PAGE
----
My earliest memory of being a football fan was a 1969 Craig Morton football card. I was seven years old, and Morton was the quarterback of the Dallas Cowboys. I don’t know why, but I liked that card. It was held in almost as high esteem as my 1969 Willie Mays card, which I carried in my pocket. Because I liked Morton’s card, I also liked the Cowboys. It was that simple. I wouldn’t always like Craig Morton, but I always liked the Cowboys.
The first football game I remember watching was Superbowl V. Dallas v. Baltimore, 1971. It was actually a really crappy game, but I got to see Craig Morton play. I thought that was cool. My Dad watched the game with me and talked about the “other” quarterback for Dallas, a guy named Roger Staubach who had served four years in the Navy. Dad said he was great, so he must be. Understand that my Dad had been a Redskins fan, because the Redskins were broadcast on WLW’s 1,00o,ooo watt signal, and he heard a lot of their games. But if his 8 year old liked the Cowboys, so did he. Plus, Staubach was a military man, which Dad held in high regard. Alas, Dallas lost when a long-haired kicker named Jim O’Brien kicked a last second field goal. I hated that dude. I was crushed by a sporting event for the first of many, many times to come.
I was primed for the 1971 NFL season. Dallas coach Tom Landry devised an ill-conceived rotating quarterback system with Morton and Staubach, but I actually got to see the great Staubach play. As much as a 9 year old kid could decipher, he was as good as Dad advertised. He scrambled, he ran the ball, he threw the ball. By then, I had also become a die hard baseball fan who worshipped at the feet of Johnny Bench. Staubach was the football Johnny Bench.
Eventually Staubach overtook Morton as the Dallas starting quarterback. And the Cowboys won. And won. The Cowboys were back in the Superbowl. I watched every dominating second of Superbowl VI against Miami. Touchdowns by Lance Alworth and Mike Ditka; a 29 yard sack by Bob Lilly; Ditka on an end around; Staubach scrambling; Duane Thomas carrying the ball; Walt Garrison biting his tongue with blood pouring out of his mouth; and Chuck Howley returning an interception only to fall out of bounds when he ran out of steam. Cowboys 24, Dolphins 3. It may say something about my life, but I don’t know if any one event ever made me happier than that game.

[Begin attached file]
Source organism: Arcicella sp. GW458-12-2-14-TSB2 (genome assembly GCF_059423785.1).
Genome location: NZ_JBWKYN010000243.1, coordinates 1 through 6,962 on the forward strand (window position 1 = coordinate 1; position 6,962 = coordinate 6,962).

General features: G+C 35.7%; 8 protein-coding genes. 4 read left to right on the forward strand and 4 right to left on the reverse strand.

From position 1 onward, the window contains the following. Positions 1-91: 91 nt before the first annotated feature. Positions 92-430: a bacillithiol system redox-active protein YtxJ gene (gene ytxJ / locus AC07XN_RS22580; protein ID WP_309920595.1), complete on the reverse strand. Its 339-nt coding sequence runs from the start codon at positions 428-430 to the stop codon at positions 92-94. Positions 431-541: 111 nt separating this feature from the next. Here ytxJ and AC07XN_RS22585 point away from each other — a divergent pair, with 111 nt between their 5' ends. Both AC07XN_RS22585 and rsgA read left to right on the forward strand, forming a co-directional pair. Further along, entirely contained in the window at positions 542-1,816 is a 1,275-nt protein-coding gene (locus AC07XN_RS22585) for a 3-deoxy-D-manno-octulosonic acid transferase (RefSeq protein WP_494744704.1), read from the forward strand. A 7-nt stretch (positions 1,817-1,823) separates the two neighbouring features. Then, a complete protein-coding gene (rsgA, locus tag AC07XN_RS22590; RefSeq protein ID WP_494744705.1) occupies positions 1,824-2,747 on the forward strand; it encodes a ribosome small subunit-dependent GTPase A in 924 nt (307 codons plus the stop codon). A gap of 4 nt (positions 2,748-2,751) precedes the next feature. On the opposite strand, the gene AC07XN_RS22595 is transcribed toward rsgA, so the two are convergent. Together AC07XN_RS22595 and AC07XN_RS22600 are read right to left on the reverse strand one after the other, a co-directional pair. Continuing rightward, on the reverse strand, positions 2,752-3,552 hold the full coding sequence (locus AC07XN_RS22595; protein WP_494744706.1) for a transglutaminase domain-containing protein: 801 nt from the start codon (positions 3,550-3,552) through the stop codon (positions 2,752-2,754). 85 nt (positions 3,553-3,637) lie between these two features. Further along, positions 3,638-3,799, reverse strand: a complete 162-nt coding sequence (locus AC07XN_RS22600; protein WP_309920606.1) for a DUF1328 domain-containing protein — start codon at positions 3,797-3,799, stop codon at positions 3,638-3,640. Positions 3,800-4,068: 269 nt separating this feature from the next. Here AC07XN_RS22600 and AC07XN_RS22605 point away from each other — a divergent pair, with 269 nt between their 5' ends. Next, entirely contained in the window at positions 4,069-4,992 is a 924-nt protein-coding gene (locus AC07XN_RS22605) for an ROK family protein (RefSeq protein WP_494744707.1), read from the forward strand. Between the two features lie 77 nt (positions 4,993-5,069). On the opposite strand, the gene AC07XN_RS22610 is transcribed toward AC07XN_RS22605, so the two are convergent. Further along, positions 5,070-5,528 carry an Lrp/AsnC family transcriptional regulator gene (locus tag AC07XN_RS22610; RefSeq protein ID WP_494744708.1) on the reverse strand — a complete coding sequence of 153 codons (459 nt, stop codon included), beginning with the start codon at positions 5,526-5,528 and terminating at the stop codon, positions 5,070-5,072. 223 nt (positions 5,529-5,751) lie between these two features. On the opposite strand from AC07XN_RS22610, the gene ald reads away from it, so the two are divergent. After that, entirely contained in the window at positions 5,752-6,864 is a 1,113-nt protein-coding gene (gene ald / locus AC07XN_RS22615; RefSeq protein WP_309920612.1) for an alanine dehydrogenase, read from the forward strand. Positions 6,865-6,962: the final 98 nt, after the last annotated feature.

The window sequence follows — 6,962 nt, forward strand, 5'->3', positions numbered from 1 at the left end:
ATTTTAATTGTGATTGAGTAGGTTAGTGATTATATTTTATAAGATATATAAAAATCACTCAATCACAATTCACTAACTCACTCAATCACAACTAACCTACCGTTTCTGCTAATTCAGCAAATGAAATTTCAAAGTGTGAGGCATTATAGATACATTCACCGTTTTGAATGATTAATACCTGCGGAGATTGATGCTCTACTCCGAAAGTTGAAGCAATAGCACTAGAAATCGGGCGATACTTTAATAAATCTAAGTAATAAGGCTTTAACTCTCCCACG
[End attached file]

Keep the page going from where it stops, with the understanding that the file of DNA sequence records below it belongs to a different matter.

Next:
If you ever see the NFL Films highlights of that game, watch at the end. When the final seconds are winding down, Craig Morton shakes Coach Landry’s hand and says: “Congratulations, Coach. I’m happy for you.” Morton, who lost his job, was on his way out of Dallas. He didn’t play in the game. He had every reason to resent Landry, but he was happy. I like to think he was a really good guy and worthy of my admiration.
Now, back to Staubach. I never enjoyed watching any athlete as much as I did this man. He led comebacks, he played hurt and he was a genuinely good guy. A lot of folks hate the Cowboys, and–by extension–anyone who played for them. But, you never heard Staubach called a phony or fake. He was married, religious and a straight arrow. If he had feet of clay, he never showed them.
I am over 50 years old, and I don’t remember a lot of details of my childhood, but I remember these things like yesterday:
- Four Staubach Superbowls
- 1972 Playoffs. Cowboys down 12 to the 49ers with 90 seconds to go. Cowboys win.
- 1975 Playoffs. Cowboys down 14-10 to the Vikings less than a minute to go. No timeouts. Staubach heaves a pass for the end zone. Drew Pearson catches it at the 5 and walks in for the score. (Vikings fans: Yes, Pearson pushed Nate Wright). Staubach said he threw the ball and “said a Hail Mary.” Thus, the Hail Mary pass was born.
- Jackie Smith dropping a TD pass in the end zone in the Superbowl, and Staubach screaming. But not as loudly as I did.
- 1979 vs. the Redskins. Staubach leads multiple comebacks for a Cowboys win in the best game I’ve ever seen.
Staubach retired in 1979 after multiple concussions. I was a teenager by then and too cool to be crushed by such things, but I was. I’ve remained a football fan. As painful as it is today, I’m still a Cowboys fan, but nothing compares to a kid hero-worshipping his favorite player. I lived and died with his exploits.
It was in the those days that the Cowboys became known as America’s Team, thanks to NFL Films. I never thought of them as that. They were Staubach’s team, and he was Captain America. He is over 70 years old now, which makes me feel at least that old to think about it. He’s still Mr. Cowboy, beloved in Dallas. I think he’s still a nice guy, but I don’t really know. Thanks to modern technology, and I can go on the Internet and watch him play any time I want. I get to be a kid again. And that is definitely cool. Thanks, Captain America.